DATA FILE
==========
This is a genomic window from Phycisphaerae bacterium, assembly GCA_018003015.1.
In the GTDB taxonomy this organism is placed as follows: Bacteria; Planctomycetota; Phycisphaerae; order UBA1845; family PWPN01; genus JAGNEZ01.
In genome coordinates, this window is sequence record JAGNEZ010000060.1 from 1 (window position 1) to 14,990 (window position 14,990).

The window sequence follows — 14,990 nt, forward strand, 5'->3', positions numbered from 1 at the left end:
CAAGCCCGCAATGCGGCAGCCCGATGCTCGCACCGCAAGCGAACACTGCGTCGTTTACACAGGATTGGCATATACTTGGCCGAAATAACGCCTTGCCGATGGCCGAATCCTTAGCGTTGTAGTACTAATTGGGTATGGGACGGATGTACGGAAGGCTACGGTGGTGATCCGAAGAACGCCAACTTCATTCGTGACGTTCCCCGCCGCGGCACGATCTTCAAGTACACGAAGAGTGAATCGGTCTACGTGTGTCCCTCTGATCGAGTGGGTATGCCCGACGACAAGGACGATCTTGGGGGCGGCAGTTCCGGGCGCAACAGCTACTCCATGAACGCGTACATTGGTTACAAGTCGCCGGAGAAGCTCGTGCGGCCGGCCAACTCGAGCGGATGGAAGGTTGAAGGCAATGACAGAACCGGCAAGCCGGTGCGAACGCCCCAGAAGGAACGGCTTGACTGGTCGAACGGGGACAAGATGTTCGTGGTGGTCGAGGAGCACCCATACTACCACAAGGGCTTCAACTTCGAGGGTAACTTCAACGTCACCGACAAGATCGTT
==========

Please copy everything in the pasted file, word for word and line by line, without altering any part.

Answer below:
This is a genomic window from Phycisphaerae bacterium, assembly GCA_018003015.1.
In the GTDB taxonomy this organism is placed as follows: Bacteria; Planctomycetota; Phycisphaerae; order UBA1845; family PWPN01; genus JAGNEZ01.
In genome coordinates, this window is sequence record JAGNEZ010000060.1 from 1 (window position 1) to 14,990 (window position 14,990).

The window sequence follows — 14,990 nt, forward strand, 5'->3', positions numbered from 1 at the left end:
CAAGCCCGCAATGCGGCAGCCCGATGCTCGCACCGCAAGCGAACACTGCGTCGTTTACACAGGATTGGCATATACTTGGCCGAAATAACGCCTTGCCGATGGCCGAATCCTTAGCGTTGTAGTACTAATTGGGTATGGGACGGATGTACGGAAGGCTACGGTGGTGATCCGAAGAACGCCAACTTCATTCGTGACGTTCCCCGCCGCGGCACGATCTTCAAGTACACGAAGAGTGAATCGGTCTACGTGTGTCCCTCTGATCGAGTGGGTATGCCCGACGACAAGGACGATCTTGGGGGCGGCAGTTCCGGGCGCAACAGCTACTCCATGAACGCGTACATTGGTTACAAGTCGCCGGAGAAGCTCGTGCGGCCGGCCAACTCGAGCGGATGGAAGGTTGAAGGCAATGACAGAACCGGCAAGCCGGTGCGAACGCCCCAGAAGGAACGGCTTGACTGGTCGAACGGGGACAAGATGTTCGTGGTGGTCGAGGAGCACCCATACTACCACAAGGGCTTCAACTTCGAGGGTAACTTCAACGTCACCGACAAGATCGTT